Have you ever wondered what it would be like to go back in time and change the bad things that happened in your life? Do you think the men and women who served in the first and second world wars would volunteer to fight again? Would the men and women who fought in the Korean and Vietnam wars go back if they had the chance?
When the Second World War ended, Service Personnel coming back were treated like hero’s. There were parades in the streets, bands playing and crowds of people waiting for the ships to drop anchor. At the time people were just happy to be alive and home again. Nobody was prepared for the consequences that would be suffered by many combat veterans.
During World War I, it was called “shell shock” , or in some cases, it was referred to as “lack of moral fiber”. Throughout the Second World War it was still referred to by these names as well as “battle fatigue”. In World War One, the French, British and American armies are reported to have executed, by firing squad, troops that had shown symptoms of these problems.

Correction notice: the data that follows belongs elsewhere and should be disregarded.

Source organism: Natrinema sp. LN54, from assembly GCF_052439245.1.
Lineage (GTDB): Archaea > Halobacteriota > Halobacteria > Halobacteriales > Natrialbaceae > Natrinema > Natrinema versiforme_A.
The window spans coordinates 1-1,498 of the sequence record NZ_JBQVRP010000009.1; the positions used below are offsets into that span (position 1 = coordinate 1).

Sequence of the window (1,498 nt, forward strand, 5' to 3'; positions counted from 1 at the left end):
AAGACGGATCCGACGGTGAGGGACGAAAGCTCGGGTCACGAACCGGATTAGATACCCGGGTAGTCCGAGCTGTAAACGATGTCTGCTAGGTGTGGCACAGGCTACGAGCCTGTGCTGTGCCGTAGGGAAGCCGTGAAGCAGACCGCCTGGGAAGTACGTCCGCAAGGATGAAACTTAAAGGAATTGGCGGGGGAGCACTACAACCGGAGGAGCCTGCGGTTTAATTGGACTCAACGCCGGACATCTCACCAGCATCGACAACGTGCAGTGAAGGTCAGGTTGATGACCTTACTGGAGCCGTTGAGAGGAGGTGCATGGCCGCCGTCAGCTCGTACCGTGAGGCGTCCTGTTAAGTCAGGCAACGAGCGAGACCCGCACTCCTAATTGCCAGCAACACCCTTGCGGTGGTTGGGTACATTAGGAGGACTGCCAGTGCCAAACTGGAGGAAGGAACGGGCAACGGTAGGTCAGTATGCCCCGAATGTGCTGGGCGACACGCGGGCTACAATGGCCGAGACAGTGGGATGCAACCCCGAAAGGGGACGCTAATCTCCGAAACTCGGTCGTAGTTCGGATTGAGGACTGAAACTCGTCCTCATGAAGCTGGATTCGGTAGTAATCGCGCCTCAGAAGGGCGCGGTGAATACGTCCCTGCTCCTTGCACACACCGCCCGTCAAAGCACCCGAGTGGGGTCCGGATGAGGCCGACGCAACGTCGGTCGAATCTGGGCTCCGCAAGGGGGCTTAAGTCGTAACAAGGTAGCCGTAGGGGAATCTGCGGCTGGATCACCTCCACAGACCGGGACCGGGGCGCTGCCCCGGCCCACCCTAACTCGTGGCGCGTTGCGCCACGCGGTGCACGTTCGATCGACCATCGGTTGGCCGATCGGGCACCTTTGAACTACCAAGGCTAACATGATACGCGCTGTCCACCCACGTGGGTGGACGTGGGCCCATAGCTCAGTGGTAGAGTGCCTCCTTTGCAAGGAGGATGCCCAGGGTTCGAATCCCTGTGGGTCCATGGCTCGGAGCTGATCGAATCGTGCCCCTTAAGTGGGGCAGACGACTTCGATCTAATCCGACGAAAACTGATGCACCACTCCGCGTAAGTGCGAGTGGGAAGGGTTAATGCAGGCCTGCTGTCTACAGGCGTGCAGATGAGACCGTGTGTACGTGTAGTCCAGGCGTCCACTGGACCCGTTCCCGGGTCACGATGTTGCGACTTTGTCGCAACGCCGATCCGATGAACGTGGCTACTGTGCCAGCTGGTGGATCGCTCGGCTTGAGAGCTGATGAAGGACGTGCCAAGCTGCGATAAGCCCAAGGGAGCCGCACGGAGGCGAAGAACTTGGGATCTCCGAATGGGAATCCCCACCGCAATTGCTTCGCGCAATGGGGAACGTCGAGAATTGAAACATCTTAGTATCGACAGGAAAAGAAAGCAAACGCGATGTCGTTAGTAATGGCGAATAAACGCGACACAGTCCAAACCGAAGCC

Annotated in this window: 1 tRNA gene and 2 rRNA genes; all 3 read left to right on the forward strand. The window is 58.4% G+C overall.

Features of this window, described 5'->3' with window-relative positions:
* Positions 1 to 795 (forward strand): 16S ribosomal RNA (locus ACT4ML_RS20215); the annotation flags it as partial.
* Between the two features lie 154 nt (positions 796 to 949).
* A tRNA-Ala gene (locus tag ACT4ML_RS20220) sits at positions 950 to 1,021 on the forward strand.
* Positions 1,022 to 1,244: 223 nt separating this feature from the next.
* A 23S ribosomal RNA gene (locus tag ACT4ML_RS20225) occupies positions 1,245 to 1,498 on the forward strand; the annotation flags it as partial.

While World War II raged on, medical experts began to realize that these troops were not cowards at all, rather, they were human beings who had reached the end of their emotional limits. More was learned during the Korean War and by the time the Vietnam conflict began, Mental Health systems had fallen far, far behind in treating trauma-related problems. Post Traumatic Stress Disorder produced a generation of alcoholics, drug addicts, veterans with anger management issues and elevated suicide rates. These veterans were soldiers who had been taught to kill, lay traps, maim other human beings and perform their duties without complaint. They learnt how to survive, but no one taught them how to return to live in a society where nobody understood what they had endured.